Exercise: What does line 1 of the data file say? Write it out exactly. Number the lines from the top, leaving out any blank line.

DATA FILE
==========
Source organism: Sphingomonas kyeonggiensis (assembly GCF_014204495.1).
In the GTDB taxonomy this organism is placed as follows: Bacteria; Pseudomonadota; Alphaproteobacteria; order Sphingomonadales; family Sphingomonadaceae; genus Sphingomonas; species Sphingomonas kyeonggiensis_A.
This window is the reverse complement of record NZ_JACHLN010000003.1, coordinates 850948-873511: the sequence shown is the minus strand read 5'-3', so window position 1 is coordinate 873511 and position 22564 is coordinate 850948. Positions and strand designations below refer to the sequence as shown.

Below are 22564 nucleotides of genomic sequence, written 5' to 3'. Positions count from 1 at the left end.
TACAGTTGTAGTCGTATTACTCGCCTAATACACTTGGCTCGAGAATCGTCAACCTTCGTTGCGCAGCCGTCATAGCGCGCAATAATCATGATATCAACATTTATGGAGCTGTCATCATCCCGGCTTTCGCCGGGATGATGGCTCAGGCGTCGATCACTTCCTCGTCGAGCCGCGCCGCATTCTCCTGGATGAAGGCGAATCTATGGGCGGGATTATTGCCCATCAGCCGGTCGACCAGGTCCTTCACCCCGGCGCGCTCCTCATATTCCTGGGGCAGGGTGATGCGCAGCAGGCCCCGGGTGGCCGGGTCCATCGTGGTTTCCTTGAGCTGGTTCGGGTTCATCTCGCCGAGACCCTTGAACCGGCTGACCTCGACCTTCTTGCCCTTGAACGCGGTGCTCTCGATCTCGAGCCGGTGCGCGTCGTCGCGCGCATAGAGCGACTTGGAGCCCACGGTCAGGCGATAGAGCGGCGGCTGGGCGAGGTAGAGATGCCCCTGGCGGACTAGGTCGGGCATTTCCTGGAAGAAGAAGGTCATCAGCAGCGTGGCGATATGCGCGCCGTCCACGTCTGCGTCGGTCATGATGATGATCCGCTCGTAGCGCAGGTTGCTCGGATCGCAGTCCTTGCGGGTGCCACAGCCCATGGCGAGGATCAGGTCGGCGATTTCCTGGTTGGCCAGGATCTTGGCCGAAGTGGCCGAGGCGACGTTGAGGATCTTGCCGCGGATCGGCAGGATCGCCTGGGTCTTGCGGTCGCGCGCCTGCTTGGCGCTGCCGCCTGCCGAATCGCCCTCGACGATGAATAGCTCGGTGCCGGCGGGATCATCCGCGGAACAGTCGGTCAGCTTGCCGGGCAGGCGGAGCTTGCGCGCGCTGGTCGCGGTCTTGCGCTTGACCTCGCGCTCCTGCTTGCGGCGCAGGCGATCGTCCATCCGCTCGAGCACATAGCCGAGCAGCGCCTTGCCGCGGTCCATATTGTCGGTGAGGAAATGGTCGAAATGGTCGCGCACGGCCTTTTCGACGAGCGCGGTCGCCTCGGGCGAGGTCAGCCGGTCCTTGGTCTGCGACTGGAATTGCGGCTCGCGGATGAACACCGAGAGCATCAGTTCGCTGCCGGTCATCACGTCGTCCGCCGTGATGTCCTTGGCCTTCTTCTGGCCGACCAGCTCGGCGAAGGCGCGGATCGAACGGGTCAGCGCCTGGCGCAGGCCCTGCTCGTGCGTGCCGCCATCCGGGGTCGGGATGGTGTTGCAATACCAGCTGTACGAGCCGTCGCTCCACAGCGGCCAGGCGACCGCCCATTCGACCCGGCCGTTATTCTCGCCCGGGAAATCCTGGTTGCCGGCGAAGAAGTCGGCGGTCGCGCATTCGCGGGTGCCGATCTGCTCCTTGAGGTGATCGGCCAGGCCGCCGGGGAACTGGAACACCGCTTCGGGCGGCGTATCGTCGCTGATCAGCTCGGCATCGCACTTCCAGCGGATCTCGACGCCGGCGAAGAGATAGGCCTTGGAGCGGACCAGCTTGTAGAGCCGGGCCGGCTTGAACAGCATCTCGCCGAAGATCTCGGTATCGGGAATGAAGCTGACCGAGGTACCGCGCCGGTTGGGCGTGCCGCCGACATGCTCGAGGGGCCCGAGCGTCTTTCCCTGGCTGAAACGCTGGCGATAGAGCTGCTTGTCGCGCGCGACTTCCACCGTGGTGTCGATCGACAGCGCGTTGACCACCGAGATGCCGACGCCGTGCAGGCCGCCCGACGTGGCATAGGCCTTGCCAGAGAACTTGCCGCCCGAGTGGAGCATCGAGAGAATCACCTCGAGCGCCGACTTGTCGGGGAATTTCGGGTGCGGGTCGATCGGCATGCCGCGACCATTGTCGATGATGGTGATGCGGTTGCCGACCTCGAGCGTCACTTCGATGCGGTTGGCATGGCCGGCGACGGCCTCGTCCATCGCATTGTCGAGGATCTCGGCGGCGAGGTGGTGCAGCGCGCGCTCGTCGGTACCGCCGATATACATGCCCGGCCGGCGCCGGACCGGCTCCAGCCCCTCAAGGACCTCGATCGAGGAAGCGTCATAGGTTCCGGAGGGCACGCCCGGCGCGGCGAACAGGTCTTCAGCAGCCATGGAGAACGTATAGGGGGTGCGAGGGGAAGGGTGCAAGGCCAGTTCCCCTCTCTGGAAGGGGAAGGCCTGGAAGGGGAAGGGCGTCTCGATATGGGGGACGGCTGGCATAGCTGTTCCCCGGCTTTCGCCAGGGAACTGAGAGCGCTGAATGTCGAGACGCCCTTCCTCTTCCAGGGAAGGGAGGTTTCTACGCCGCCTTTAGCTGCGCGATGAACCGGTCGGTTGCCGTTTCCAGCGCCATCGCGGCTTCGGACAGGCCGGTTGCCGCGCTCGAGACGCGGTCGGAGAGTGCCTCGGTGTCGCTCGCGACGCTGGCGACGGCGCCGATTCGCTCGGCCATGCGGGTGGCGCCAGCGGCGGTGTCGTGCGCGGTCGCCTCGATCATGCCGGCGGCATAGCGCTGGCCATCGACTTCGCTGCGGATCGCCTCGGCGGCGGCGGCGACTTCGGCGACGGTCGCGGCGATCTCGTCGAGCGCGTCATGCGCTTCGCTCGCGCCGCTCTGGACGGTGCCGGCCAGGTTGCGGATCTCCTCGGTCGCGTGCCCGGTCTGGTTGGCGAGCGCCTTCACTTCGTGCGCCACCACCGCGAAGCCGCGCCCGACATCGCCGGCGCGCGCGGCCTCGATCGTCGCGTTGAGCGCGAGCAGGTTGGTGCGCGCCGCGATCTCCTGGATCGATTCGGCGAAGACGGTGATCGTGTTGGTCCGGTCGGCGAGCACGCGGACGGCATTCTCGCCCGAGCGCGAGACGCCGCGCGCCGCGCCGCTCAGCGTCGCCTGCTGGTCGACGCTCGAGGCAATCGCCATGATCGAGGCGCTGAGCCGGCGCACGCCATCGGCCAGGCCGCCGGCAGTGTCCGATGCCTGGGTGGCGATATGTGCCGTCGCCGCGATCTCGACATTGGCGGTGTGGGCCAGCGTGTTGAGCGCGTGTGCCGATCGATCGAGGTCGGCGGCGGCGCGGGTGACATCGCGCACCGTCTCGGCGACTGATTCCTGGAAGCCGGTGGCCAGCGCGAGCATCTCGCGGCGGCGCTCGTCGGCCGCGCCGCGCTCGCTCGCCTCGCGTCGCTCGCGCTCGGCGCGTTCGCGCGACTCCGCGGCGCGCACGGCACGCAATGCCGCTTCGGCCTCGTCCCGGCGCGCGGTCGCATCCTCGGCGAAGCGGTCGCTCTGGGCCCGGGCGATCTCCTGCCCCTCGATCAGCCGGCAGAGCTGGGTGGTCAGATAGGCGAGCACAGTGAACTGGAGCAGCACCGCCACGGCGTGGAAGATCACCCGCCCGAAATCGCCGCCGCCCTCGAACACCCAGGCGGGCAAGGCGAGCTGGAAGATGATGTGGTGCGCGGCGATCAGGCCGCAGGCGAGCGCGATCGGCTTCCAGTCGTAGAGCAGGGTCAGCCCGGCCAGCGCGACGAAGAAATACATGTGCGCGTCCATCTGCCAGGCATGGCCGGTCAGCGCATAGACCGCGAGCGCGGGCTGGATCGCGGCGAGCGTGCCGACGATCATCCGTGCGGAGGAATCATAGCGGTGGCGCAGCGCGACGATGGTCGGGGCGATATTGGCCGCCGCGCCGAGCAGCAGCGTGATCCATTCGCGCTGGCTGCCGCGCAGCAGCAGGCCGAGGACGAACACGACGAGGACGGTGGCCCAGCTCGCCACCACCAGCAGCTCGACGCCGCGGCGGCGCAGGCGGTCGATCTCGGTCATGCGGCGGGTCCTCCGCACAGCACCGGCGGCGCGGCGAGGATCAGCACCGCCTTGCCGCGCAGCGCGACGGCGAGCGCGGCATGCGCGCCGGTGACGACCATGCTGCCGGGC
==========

Source organism: Sphingomonas kyeonggiensis (assembly GCF_014204495.1).